“To those whom much has been given, much will be expected.”

by Peter McKelvey ‘86

I taught my first Winter Study course in January, 2020 fulfilling a life-long wish to teach at Williams.  It had been 34 years since I attended my last Williams class and so much had changed: new buildings, new academic disciplines, more diverse faces, etc.  All of the businesses on Spring Street were new to me save for Papa Charlies and the barber shop.   The economics department faculty, with whom I had spent much of my senior year, had almost completely turned over.  

It was with a tinge of nervous excitement that I met my students and conducted the first class session.  What would current students be like?  Would they take a pass/fail class seriously?  Would the skills that I honed from my business career transfer to the classroom?

Like many Winter Study courses, mine was developed to tear students out of the liberal arts curriculum for four weeks.   In order to cram in as much learning as possible, I set high standards: two to three hours of homework per night; fast-paced class discussions with frequent cold calling; a large final project; etc.  The subject matter for the course, An Introduction to Management Consulting, was brand new to almost all of them.

Having been part of the Williams community for almost four decades, I had very high expectations for the students.  Like any group of 20 Ephs, the students’ backgrounds were very diverse: athletes, dancers, computer programmers, a variety of majors including art history, economics, and chemistry.   They hailed from four different continents and at least one was a first generation college student.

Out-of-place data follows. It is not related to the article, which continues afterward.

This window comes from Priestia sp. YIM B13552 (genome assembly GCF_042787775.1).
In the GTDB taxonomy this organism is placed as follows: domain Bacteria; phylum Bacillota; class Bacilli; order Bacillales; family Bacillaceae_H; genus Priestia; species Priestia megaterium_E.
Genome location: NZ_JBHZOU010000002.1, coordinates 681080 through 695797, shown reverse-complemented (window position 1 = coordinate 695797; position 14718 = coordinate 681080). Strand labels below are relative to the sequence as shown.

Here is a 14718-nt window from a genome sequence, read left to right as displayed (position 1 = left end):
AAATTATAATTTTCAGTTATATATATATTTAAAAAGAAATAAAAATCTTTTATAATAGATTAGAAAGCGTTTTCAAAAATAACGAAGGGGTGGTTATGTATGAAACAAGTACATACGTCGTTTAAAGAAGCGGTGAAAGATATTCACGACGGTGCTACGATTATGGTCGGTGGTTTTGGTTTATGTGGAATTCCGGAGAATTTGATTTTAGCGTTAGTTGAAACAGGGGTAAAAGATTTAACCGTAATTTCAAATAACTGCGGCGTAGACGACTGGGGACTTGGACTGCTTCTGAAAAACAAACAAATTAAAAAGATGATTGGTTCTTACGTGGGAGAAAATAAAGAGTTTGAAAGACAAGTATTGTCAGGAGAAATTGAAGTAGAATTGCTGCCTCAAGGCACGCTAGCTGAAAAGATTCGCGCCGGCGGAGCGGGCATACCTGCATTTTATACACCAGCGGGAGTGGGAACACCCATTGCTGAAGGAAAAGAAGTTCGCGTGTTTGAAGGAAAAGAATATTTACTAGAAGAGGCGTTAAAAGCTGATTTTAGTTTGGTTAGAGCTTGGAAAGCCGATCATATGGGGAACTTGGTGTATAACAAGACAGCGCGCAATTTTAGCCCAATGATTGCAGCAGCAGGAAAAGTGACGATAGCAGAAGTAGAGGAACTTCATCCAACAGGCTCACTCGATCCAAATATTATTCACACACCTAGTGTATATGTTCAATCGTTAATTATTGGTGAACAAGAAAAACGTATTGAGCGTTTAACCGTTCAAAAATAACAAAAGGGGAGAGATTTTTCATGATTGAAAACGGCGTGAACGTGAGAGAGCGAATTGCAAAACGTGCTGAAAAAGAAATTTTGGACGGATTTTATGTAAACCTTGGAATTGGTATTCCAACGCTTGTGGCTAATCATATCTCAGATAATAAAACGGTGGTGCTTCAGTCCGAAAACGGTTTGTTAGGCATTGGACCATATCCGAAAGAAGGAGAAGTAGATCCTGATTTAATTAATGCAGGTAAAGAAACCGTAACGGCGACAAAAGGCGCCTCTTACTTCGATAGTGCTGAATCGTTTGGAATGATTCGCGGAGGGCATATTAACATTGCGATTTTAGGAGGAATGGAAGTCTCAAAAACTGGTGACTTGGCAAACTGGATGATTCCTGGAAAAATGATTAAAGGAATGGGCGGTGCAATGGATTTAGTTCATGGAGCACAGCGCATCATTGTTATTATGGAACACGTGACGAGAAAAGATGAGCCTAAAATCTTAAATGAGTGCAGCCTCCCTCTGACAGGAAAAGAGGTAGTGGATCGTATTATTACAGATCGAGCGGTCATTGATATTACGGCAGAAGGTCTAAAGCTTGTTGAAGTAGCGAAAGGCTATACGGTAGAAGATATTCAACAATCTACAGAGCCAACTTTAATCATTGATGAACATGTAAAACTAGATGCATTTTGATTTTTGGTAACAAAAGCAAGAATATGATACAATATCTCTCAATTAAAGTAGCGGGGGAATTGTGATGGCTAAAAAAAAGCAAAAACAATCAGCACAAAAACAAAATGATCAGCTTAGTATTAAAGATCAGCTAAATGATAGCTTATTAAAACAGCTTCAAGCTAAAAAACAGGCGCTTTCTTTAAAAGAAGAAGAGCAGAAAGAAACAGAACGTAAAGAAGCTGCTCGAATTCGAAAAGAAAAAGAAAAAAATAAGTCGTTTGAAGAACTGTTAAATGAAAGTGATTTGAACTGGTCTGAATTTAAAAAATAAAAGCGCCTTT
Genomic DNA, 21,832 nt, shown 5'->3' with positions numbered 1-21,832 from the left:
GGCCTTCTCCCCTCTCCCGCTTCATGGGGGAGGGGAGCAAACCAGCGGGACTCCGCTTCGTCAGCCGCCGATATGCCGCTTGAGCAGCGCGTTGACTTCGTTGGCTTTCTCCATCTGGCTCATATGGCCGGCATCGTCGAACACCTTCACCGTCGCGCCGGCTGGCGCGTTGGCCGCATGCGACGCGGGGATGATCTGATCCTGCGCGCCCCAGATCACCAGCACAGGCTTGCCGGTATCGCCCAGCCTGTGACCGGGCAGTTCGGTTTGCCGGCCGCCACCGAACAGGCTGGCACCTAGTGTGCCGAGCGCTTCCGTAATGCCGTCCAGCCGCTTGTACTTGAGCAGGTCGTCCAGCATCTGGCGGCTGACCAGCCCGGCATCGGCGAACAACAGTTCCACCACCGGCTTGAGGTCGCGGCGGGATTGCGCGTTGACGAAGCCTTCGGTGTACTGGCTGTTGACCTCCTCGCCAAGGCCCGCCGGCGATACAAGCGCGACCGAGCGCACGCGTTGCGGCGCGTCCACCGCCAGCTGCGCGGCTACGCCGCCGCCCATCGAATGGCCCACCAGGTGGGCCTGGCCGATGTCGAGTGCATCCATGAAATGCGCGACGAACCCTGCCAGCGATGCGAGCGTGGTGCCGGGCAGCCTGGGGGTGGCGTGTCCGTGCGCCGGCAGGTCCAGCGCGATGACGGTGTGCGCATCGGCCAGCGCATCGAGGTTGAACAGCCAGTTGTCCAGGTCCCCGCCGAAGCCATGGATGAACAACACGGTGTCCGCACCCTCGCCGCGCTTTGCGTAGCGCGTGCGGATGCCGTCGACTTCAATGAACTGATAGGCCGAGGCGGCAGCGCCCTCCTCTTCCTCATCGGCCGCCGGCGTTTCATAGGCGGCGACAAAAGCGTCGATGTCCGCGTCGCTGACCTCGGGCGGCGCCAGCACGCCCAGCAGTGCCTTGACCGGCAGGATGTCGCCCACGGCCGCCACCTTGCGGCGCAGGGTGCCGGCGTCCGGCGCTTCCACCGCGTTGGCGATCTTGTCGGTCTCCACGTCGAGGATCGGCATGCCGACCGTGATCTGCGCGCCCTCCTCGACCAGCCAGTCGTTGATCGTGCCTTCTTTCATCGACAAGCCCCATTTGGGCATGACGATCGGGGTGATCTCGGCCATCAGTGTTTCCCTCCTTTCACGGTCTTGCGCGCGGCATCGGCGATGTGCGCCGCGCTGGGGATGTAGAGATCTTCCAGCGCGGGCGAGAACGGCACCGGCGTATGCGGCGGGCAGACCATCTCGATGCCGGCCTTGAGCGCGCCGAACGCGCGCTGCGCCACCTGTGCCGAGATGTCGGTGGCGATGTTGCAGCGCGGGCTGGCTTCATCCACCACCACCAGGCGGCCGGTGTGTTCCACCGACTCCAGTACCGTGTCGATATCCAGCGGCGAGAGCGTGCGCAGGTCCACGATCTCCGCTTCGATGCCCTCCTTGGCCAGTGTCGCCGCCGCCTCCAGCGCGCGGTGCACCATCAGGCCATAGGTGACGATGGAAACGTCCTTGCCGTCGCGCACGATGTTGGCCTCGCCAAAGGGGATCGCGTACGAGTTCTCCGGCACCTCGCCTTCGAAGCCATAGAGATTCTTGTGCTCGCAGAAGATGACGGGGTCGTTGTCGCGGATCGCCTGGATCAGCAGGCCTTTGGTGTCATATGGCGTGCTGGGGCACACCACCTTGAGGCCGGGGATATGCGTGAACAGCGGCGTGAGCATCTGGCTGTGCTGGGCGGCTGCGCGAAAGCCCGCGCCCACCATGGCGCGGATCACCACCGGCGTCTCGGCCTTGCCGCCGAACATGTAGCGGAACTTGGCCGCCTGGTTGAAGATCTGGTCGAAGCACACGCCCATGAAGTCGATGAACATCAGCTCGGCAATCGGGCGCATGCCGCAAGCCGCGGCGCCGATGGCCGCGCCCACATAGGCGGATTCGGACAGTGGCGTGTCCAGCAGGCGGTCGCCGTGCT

The students exceeded all of my high expectations.  They were curious, enthusiastic, and extremely bright.  Their questions for me represented an in-depth understanding of the material and a true desire to learn; their answers to my questions, although not always right the first time, were well thought through and defended.

The most gratifying moments for me were watching the students present the final group projects.  Each “consulting” team was assigned a business problem and tasked with developing and presenting  recommendations for the “management” team composed of their class peers.   For each presentation, I asked the class to listen intently and ask challenging questions as if they were the client.  What ensued were active discussions with peer challenging peer to strive toward the truth.   The only thing that I had to do was sit and watch them.  Yes, many things were new at Williams since I graduated in 1986, but in reality, so little had changed.

Toward the end of Winter Study, one of the students asked me why I chose to teach at Williams.   I recalled the words of President Francis Oakley’s inauguration speech which he delivered in the autumn of my senior year: “To those whom much has been given, much will be expected.”   Teaching a Winter Study course was my chance to pay part of that expectation forward as so many in earlier generations had done for me.  It was the chance of a lifetime.

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